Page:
Communicating Underwater

Lithograph celebrating the completion of the 1858 Atlantic cable.

Lithograph celebrating the completion of the 1858 Atlantic cable.

A Second Life

By 1900 over 200,000 miles of cable linked the world. The demand for gutta percha soared in the 1850s and 1860s and soon outstripped the available supply. Each fully grown felled tree produced two pounds of gutta percha at most, and Britain imported well over 1,000 tons per year. As early as 1850 the supply of gutta trees around Singapore failed. In the 1880s the Dutch developed gutta plantations in the Dutch East Indies, and by the 1920s most gutta percha came from farmed trees.

For many decades gutta percha protected a worldwide network of communications, particularly that of the British Empire. Only in the 1950s did gutta percha finally give way to a man-made insulator—polyethylene. By then, though, Guglielmo Marconi’s invention—shortwave radio—had destroyed British power over global communications. Further damaging to British cable companies, shortwave outperformed cable in both price and speed and did not require expensive cable or the ships to lay them. Today, almost all intercontinental communications are again carried by undersea cables, which now move in digital form through fiber-optic cables (satellites can carry only a fraction of the world’s messages and cost more than cable). Like the cables of old, modern cables are susceptible to damage by earthquakes and accidents, and the threat posed by modern terrorism makes experts shudder. These cables are the backbone of the Internet, and, like the cables of old, the nervous system of the world.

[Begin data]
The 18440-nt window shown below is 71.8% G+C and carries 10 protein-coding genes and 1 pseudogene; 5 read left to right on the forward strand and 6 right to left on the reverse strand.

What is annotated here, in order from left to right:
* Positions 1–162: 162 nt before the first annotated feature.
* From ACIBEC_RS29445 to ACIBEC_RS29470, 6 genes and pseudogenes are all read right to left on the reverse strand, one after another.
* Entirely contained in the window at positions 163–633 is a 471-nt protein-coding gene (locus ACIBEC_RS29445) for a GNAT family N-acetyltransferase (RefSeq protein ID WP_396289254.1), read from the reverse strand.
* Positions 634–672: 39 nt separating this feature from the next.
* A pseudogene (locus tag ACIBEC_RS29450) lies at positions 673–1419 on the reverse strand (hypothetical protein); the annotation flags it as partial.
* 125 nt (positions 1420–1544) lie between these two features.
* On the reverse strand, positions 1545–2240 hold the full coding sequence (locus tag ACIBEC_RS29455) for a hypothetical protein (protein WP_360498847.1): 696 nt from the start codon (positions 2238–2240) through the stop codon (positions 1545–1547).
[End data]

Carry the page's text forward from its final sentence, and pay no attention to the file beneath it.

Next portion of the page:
Michal Meyer is editor in chief of Chemical Heritage. She would like to thank Thomas Twardowski for his chemistry expertise.